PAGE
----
n 1899, Griffin graduated with a B. S. in Architecture. He returned to Chicago where he quickly found a job as a draftsman working with Chicago's most progressive architects.
hey called themselves "The 18" and they worked out of the 11th and 12th floors of Steinway Hall. Among the group were Dwight Perkins, Myron Hunt, Robert Spencer, and Webster Tomlinson. Frank Lloyd Wright, who had left the group in 1898 to start his own design studio in Oak Park, Illinois, remained an irregular member. By accident or design, Griffin became exposed to the most progressive design philosophy in America. "The 18" took their inspiration from Louis Sullivan who argued that all designs should be free from historical precedents.
hile at Steinway Hall, Griffin moved from board to board, listening to the discussions of his employers. But it was not until June 9, 1900 that he heard Louis Sullivan speak of the future of architecture. That night Griffin listened as Sullivan gave a talk entitled The Young Man in Architecture. Sullivan told the audience "if anyone tells you that is it impossible within a lifetime to develop and perfect a complete individuality of expression, a well-ripened and perfected personal style, tell him that you know better and that you will prove it by your lives." Griffin would recall Sullivan's words for the rest of his life.
n 1901, Griffin passed Illinois' architectural certification exam with high marks. At the same time he was working for Frank Lloyd Wright's partner, Webster Tomlinson. In fact Tomlinson would be the only architectural partner of Wright's career. Through Tomlinson, Griffin was offered a position in Wright's studio located in suburban Oak Park.
or Griffin, his new post was a step up. He saw himself playing the role of junior partner to Wright who was 10 years his senior.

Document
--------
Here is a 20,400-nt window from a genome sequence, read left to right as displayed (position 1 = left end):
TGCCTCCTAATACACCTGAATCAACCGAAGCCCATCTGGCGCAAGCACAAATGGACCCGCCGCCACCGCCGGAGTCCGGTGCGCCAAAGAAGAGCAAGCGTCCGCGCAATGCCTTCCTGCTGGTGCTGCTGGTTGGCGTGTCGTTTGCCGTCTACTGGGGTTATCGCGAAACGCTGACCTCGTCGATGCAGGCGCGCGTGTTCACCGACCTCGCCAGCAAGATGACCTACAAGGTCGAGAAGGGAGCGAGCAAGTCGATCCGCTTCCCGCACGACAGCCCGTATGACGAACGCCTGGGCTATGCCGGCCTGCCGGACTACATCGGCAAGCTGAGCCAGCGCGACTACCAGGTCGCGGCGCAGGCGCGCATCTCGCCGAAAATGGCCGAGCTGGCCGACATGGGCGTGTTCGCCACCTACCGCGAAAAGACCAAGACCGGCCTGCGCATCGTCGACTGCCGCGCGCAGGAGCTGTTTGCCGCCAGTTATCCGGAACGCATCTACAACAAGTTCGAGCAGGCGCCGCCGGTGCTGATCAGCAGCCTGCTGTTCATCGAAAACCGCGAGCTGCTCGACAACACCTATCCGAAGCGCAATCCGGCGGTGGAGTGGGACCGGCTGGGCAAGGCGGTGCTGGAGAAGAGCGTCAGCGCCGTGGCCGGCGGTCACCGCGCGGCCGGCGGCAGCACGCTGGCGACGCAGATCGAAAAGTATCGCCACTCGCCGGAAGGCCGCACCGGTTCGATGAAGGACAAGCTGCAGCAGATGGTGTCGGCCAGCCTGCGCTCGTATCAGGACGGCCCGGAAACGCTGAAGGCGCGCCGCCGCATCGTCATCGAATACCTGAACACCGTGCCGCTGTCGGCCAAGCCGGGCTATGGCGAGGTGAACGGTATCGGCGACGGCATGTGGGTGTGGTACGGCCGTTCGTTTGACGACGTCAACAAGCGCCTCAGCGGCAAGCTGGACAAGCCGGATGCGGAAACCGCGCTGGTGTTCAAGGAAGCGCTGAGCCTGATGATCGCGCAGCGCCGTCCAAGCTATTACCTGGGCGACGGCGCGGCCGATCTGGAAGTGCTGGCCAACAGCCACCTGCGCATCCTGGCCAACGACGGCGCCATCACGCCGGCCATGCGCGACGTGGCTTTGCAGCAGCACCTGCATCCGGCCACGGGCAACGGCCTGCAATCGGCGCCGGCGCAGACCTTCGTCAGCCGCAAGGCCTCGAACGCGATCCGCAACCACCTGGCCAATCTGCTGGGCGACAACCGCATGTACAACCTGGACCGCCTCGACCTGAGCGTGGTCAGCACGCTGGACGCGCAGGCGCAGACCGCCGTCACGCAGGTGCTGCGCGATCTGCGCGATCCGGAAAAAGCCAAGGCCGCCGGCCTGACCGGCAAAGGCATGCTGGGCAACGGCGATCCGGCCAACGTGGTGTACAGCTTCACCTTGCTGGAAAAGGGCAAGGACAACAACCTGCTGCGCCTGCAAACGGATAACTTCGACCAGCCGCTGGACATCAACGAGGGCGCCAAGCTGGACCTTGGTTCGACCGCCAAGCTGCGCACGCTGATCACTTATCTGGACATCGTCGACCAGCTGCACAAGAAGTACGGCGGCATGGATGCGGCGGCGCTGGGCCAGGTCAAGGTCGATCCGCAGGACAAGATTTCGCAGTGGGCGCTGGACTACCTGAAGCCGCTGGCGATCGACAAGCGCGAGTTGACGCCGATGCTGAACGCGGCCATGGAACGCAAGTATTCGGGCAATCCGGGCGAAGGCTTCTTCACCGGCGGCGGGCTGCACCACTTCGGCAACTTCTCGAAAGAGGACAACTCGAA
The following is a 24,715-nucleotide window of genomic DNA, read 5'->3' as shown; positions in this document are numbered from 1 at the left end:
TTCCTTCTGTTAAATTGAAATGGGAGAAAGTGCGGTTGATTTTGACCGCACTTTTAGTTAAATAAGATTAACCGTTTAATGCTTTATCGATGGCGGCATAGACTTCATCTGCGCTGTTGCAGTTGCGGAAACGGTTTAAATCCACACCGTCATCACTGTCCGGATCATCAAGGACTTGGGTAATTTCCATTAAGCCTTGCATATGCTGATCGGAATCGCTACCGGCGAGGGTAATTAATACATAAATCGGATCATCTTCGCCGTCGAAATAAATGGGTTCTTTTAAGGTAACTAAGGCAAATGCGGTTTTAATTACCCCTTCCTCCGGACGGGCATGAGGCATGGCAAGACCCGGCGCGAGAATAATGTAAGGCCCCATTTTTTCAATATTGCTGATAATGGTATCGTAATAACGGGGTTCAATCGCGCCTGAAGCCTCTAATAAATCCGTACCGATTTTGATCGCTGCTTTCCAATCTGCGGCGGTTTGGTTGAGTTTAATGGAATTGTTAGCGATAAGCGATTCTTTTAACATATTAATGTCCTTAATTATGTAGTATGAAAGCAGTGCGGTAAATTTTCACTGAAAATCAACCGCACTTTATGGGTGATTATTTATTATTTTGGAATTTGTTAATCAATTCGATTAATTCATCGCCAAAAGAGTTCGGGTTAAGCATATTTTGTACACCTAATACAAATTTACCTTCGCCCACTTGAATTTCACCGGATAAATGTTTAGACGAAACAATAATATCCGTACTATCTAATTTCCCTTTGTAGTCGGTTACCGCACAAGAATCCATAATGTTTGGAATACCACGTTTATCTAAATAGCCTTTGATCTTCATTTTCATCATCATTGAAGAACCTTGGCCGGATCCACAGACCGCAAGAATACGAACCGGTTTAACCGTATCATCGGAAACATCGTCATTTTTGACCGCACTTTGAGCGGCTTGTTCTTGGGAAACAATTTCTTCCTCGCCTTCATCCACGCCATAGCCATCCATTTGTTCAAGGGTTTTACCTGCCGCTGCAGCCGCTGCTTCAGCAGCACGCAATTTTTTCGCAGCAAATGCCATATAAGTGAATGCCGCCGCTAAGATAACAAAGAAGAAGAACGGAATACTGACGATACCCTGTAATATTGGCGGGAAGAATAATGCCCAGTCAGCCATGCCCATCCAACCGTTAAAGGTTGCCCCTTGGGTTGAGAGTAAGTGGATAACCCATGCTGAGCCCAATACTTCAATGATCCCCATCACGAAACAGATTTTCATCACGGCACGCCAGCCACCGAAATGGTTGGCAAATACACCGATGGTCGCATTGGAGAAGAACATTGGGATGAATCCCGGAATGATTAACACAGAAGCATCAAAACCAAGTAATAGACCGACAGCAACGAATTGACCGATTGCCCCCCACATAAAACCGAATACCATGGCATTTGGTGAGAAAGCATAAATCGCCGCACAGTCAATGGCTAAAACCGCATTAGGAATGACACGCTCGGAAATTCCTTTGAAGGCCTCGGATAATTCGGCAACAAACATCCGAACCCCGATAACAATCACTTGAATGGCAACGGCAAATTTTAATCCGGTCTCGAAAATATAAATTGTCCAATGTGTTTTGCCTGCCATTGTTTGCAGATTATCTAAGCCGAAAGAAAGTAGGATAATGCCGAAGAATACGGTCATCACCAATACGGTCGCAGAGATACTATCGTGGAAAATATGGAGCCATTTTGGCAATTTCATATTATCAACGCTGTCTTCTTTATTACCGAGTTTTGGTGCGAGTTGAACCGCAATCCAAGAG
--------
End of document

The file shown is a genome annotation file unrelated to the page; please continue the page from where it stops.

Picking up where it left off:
riffin was a strong addition to Wright's design practice because he not only had a university degree but also two years of drafting experience, a license to practice architecture, and extensive experience in landscape architecture. Since much of Wright's work at this time involved domestic suburban housing, these landscaping skills proved to be an asset.
right allowed all of his employees to take on outside projects, as long as it didn't interfere with studio work. Griffin took advantage of this policy and, in 1901, he received his first independent commission to design a house. W.H. Emery, a Griffin family friend, retained the young architect to design his house in Elmhurst, Illinois. Griffin's first home design clearly displayed his individual talent. Here he used large corner piers that seem to hold the weight of the house. This element would become a hallmark of much of Griffin's future work.
t was in Wright's studio that Griffin met the woman who would be his first love, Maginel Wright, his employer's sister. Griffin was extremely shy and socially awkward. So despite his attraction to the pretty woman who was his same age, Griffin attempted to keep his love for Maginel private. She, of course, had no clue of his affection for her. Then one day, Griffin proposed to her. Maginel was totally shocked. She didn't really even know him that well and she refused him. She was married shortly thereafter to someone else. Griffin took the rejection very hard, and signed off on the idea of women and love evermore.